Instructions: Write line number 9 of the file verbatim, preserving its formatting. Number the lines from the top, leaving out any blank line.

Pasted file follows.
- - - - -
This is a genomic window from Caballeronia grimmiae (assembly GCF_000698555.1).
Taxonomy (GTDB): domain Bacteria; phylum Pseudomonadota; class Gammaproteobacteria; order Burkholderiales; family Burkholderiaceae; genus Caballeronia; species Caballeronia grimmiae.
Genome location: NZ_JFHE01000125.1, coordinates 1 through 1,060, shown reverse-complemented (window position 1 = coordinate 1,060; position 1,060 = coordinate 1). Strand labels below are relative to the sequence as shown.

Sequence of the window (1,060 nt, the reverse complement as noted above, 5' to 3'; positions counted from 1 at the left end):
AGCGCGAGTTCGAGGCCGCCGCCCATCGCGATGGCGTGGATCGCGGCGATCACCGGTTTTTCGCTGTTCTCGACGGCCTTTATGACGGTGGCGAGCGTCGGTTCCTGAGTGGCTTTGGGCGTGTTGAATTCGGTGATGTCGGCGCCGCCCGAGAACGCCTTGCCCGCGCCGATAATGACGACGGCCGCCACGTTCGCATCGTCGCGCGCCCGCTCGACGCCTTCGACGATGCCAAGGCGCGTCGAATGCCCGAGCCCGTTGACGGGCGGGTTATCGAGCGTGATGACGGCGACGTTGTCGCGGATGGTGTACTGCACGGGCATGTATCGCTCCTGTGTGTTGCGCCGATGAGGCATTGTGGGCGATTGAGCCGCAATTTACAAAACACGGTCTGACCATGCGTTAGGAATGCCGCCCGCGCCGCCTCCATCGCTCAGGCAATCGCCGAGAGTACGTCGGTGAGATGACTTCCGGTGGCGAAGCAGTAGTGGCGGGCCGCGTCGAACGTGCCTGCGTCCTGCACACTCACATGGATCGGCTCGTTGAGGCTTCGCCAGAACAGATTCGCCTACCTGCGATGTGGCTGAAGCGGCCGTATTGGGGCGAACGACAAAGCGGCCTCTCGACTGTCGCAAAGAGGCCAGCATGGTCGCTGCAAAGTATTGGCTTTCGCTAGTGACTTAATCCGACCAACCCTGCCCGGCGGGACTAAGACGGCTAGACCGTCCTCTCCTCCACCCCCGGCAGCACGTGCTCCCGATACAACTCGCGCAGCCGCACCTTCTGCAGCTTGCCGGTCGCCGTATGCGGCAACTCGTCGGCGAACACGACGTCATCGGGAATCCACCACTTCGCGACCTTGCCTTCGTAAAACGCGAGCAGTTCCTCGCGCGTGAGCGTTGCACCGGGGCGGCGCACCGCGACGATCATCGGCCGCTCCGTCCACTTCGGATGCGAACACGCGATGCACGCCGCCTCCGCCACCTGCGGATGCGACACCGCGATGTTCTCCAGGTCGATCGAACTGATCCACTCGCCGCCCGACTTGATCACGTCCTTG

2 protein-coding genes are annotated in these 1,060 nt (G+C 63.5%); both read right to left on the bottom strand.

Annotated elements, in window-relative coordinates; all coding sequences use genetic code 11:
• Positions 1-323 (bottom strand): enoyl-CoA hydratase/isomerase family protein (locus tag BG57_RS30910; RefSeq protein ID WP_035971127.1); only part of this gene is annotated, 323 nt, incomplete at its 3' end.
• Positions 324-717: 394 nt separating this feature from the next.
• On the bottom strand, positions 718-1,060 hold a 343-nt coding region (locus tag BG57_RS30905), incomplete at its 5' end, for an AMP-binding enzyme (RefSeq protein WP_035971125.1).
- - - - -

• Positions 324-717: 394 nt separating this feature from the next.